1. Shadow of Night by Deborah Harkness
From Amazon: "Picking up from A Discovery of Witches’ cliffhanger ending, Shadow of Night takes Diana and Matthew on a trip through time to Elizabethan London, where they are plunged into a world of spies, magic, and a coterie of Matthew’s old friends, the School of Night. As the search for Ashmole 782 deepens and Diana seeks out a witch to tutor her in magic, the net of Matthew’s past tightens around them, and they embark on a very different—and vastly more dangerous—journey."
My thoughts: This took me a long time to read, but it was a great book. I love reading different authors' interpretations of witch and vampire lore, and this one was very interesting. It's the second book in the series and thankfully did not end with a cliffhanger like the first one did. I don't think I could have handled that again. I really like teh character Diana Bishop. She does not let the controlling vampires control her life. I also love that she is a historian who gets to time travel. I am not a history buff, but I liked seeing her get excited about experienceing a different time and meeting all the people she had only read about before. 4/5 stars
2. Armada by Ernest Cline
From Amazon: "Zack Lightman has spent his life dreaming. Dreaming that the real world could be a little more like the countless science-fiction books, movies, and videogames he’s spent his life consuming. Dreaming that one day, some fantastic, world-altering event will shatter the monotony of his humdrum existence and whisk him off on some grand space-faring adventure.
But hey, there’s nothing wrong with a little escapism, right? After all, Zack tells himself, he knows the difference between fantasy and reality. He knows that here in the real world, aimless teenage gamers with anger issues don’t get chosen to save the universe.
And then he sees the flying saucer.
Even stranger, the alien ship he’s staring at is straight out of the videogame he plays every night, a hugely popular online flight simulator called Armada—in which gamers just happen to be protecting the earth from alien invaders.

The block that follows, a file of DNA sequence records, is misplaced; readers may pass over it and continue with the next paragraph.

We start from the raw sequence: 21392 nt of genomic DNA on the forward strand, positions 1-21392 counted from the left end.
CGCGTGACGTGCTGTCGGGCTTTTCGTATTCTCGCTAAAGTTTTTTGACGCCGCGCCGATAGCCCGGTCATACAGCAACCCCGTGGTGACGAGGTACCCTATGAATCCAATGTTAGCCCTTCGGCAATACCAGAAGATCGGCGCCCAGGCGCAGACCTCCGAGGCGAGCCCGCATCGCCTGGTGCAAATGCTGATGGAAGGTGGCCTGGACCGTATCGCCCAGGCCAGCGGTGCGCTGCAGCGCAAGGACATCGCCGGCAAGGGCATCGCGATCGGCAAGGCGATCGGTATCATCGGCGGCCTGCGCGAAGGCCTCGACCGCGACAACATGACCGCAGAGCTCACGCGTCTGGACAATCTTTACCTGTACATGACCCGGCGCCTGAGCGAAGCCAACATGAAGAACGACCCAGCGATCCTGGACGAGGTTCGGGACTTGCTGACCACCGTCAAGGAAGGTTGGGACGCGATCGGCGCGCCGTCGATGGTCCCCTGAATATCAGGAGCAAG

No, Zack hasn’t lost his mind. As impossible as it seems, what he’s seeing is all too real. And his skills—as well as those of millions of gamers across the world—are going to be needed to save the earth from what’s about to befall it.
It’s Zack’s chance, at last, to play the hero. But even through the terror and exhilaration, he can’t help thinking back to all those science-fiction stories he grew up with, and wondering: Doesn’t something about this scenario seem a little…familiar? "
My thoughts: Like Ernest Cline's previous book, the story involves a video game and a lot of popular culture references from the 80s. The story was entertaining, although familiar and, at times, predictable. Overall I enjoyed the book and give it 3/5 stars.
3. Wild by Cheryl Strayed
From Amazon: "At twenty-two, Cheryl Strayed thought she had lost everything. In the wake of her mother's death, her family scattered and her own marriage was soon destroyed. Four years later, with nothing more to lose, she made the most impulsive decision of her life: to hike the Pacific Crest Trail from the Mojave Desert through California and Oregon to Washington State—and to do it alone. She had no experience as a long-distance hiker, and the trail was little more than “an idea, vague and outlandish and full of promise.” But it was a promise of piecing back together a life that had come undone.
Strayed faces down rattlesnakes and black bears, intense heat and record snowfalls, and both the beauty and loneliness of the trail. Told with great suspense and style, sparkling with warmth and humor, Wild vividly captures the terrors and pleasures of one young woman forging ahead against all odds on a journey that maddened, strengthened, and ultimately healed her."
My thoughts: Wow! I loved this book! It had me crying more than once, and the story was captivating. It left me feeling inspired and glad to be human. 5/5
4. The Book Thief by Markus Zusak
From Amazon: "It is 1939. Nazi Germany. The country is holding its breath. Death has never been busier, and will become busier still.
Liesel Meminger is a foster girl living outside of Munich, who scratches out a meager existence for herself by stealing when she encounters something she can’t resist–books. With the help of her accordion-playing foster father, she learns to read and shares her stolen books with her neighbors during bombing raids as well as with the Jewish man hidden in her basement."
My thoughts: It took me a while to get used to the writing style of this book. The lists at the beginning of the chapters and the narrator's blunt foreshadowing distracted me at times, especially at the beginning. Once I got used to the style, I enjoyed this book. 3/5